House approves Upton bill to boost disease research, expedite review of treatments
Washington — The U.S. House approved Friday a landmark bill to expedite federal review of new medical treatments and devices and infuse the National Institutes of Health with $8.7 billion for disease research.
The legislation's architect, U.S. Rep. Fred Upton, R-St. Joseph, worked on the bill for a year and a half and ended up receiving overwhelming bipartisan support, as the House approved the bill in a 344-77 vote.
Upton, chair of the House Energy & Commerce Committee, made a heartfelt pitch for his colleagues' votes Thursday night, noting that each of their lives has been touched by disease in some way, and that cures are still far too rare.
"We have all said too many early goodbyes to people we treasure," Upton said on the floor, his voice shaking with emotion.
"This bill is about making sure our laws, regulations and resources keep pace with scientific advances."
He displayed a large poster of two sisters who inspired him — Brielle and Brooke Kennedy of Mattawan, ages 7 and 6, who have a rare, genetic muscle-wasting condition called type II spinal muscular atrophy, for which there is no known cure or treatment.
He has previously spoken of his cousin's daughter, Ele Stover, who passed away at 11 months of age in 1989 after being struck with a serious illness.
"The 21st Century Cures initiative is for them. It's for those we've lost, those who grapple with sickness today, and those who will be diagnosed tomorrow," Upton said.
Upton's partner on the bill, Rep. Diana DeGette, D-Colorado, also personalized the issue, speaking Thursday of her father-in-law, who died 25 years ago from ALS or Lou Gehrig's disease.
"We have made almost no progress on a cure," DeGette said. "A healthier world is coming, and I look forward to getting there as fast as we can."
The bill, known as 21st Century Cures, provides $550 million to the Food and Drug Administration over five years to reform and modernize programs and $8.7 billion for the National Institutes of Health.
The legislation was approved by Upton's committee in May on a 51-0 vote, following a compromise among lawmakers about how to pay for the legislation.
The initiatives would be funded in part by drawing down and selling excess crude oil from the Strategic Petroleum Reserve; adjusting the timing of pre-payments to prescription drug sponsors through Medicare Part D; and limiting Medicaid reimbursement rates for durable medical equipment.
Some Republicans on Friday objected to the bill's mandatory funding mechanisms, saying they should instead be discretionary. Upton called the proposed amendment a "poison pill" that would undermine the legislation.
The House rejected the amendment by a nearly 2-1 ratio, and 70 Republicans ultimately voted against the underlying bill, including Rep. Justin Amash, R-Cascade Township. The Michigan delegation's five Democrats all supported the overall legislation.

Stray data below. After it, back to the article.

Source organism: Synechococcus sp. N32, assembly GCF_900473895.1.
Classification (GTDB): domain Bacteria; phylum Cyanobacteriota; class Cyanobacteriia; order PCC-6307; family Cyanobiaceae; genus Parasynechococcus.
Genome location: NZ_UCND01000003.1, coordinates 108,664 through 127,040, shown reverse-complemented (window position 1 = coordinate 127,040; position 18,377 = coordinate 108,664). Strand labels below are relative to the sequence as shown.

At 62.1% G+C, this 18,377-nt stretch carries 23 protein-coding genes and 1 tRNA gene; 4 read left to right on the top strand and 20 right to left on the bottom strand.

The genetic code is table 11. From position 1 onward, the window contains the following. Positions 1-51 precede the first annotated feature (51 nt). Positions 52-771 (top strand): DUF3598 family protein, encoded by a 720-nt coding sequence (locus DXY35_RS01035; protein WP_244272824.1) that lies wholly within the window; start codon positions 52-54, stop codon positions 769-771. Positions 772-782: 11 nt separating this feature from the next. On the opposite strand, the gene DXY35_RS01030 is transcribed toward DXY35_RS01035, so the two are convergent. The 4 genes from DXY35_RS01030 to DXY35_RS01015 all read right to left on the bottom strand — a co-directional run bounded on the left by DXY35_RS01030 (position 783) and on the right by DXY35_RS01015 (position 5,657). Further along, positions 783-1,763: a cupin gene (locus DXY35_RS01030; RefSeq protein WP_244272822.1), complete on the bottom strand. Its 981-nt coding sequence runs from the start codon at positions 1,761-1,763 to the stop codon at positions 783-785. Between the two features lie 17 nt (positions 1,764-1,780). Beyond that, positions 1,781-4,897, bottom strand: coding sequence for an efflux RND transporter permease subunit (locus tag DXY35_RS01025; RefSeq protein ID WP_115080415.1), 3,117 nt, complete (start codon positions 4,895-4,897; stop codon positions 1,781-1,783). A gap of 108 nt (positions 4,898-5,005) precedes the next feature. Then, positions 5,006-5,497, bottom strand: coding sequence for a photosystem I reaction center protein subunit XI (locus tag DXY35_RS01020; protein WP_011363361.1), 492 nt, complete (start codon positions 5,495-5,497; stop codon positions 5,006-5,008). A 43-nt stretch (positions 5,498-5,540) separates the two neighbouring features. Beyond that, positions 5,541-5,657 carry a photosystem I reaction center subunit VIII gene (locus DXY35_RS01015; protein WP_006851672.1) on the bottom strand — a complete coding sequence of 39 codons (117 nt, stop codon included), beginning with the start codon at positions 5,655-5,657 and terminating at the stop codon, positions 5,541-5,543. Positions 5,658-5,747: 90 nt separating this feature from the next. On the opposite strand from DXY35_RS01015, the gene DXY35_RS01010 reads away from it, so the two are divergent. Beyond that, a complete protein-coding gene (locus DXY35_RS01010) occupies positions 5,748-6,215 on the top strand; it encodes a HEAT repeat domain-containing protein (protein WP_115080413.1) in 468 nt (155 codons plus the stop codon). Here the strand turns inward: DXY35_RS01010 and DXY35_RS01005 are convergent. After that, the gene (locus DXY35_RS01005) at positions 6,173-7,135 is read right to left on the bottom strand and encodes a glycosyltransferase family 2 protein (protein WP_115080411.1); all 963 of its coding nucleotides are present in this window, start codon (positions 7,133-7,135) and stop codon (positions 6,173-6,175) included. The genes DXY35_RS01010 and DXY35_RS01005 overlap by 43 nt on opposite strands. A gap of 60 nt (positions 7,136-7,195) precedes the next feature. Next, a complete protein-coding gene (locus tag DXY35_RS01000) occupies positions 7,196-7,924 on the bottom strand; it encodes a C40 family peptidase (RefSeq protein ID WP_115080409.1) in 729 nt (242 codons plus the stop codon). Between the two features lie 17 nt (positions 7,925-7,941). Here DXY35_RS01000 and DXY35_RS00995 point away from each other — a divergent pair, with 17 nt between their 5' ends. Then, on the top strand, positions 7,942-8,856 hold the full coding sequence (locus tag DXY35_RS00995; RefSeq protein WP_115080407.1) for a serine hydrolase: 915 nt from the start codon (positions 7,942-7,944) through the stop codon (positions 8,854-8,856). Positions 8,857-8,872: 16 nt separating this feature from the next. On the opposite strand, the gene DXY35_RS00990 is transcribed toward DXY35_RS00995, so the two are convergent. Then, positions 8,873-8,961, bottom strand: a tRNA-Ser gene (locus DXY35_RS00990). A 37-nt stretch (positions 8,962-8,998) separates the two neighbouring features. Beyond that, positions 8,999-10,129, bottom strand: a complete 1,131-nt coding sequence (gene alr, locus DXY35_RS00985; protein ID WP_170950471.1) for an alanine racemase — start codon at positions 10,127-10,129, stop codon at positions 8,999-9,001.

But Democrats objected to language tacked on to the legislation that, among other things, would prohibit the use of certain federal funds for abortion – a longtime practice of Republican anti-abortion lawmakers.
"It's yet another attempt to insert abortion restrictions ... into what is an otherwise unrelated bill," said Rep. Barbara Jean Lee, D-California, who proposed an amendment to remove the policy riders. Her amendment failed by a vote of 245-176.
The Obama administration has said the legislation does not pay for itself. The White House has not threatened a presidential veto, but says the proposed new responsibilities for the FDA "exceed the resources provided" and that it doesn't want to sell oil from the Strategic Petroleum Reserve.
Regarding the oil sales, Upton told reporters after the vote that "this is an issue I think we can work through."
The administration also listed objections including that the legislation "could undermine regulatory standards by allowing unproven uses of therapies to be marketed to health care payors as though such uses had been proven safe and effective."
Critics are concerned the legislation puts too much pressure on the FDA to lower its standards for evaluating new drugs and treatments and could put vulnerable patients at risk.
Upton and DeGette said the committee worked closely with former FDA Commissioner Andy C. von Eschenbach, a physician, and feel "quite strongly" that the bill would not weaken the standards for drugs and devices.
The bill would streamline clinical trials and provide incentives for companies to research and repurpose drugs approved to treat rare diseases. It also would encourage greater patient input before and during drug development. More than 250 patient groups have endorsed the bill.
Upton said mandatory funding for NIH research and "knowing it was paid for" brought the two sides together and allowed for the bill's success.
Starting Friday afternoon, Upton and DeGette said they would begin working with leadership and their counterparts in the Senate, where a corresponding bill has not been introduced.
"We're not expecting a similar work product. Ours is very comprehensive at 344 pages long. We're hoping they can expand on what we've done with relevant provisions, so we can go to conference," Upton said.
"We're not expecting any hangups, that we're aware of."